# 2^k = n in Z/p

1. Jan 15, 2008

### CRGreathouse

Is there a good algorithm for determining for what values of k $2^k=n$ in $\mathbb{Z}/p$? I expect the number of solutions for k to be either 0 or a number dividing p-1, but beyond that I have nothing but brute force. Suggestions?

I think this is a fairly basic question, but I can't think of an answer. Can someone point me in the right direction?

2. Jan 16, 2008

### robert Ihnot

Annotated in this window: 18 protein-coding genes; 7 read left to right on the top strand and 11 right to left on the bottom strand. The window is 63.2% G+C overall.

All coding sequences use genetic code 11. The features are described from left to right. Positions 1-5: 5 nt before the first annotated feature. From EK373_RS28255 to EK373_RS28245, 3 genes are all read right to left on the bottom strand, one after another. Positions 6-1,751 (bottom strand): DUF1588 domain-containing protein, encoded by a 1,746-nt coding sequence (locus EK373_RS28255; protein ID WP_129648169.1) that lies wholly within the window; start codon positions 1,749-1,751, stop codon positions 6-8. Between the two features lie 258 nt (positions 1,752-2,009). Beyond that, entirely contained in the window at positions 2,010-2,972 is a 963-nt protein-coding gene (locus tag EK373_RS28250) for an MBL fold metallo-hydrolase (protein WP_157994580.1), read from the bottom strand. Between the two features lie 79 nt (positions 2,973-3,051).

If you look this up on the Sloan table A001918, it will give you least primitative roots, if you also obtain a list that orders the primes. In this case, for example prime(35) = 149, and has 2 as a primitative root. Thus, there is always a solution to 2^k==n Mod 149. But beyond that the matter is much more difficult. Solving 2^k==50 Mod 149, I find somehow that 2^30==-5 Mod 149, and thus 2^61==50 Mod 149.

But, you probably know all this already. So, no, I don't think any kind of easy answer is available, since if it was, why bother to even compile primitative roots?

Last edited: Jan 16, 2008
3. Jan 17, 2008

### dalle

dear CRGreathouse
have a look at the wikipedia pages on "discrete logarithm" and "hidden subgroup problem". Short answer: it is a hard problem.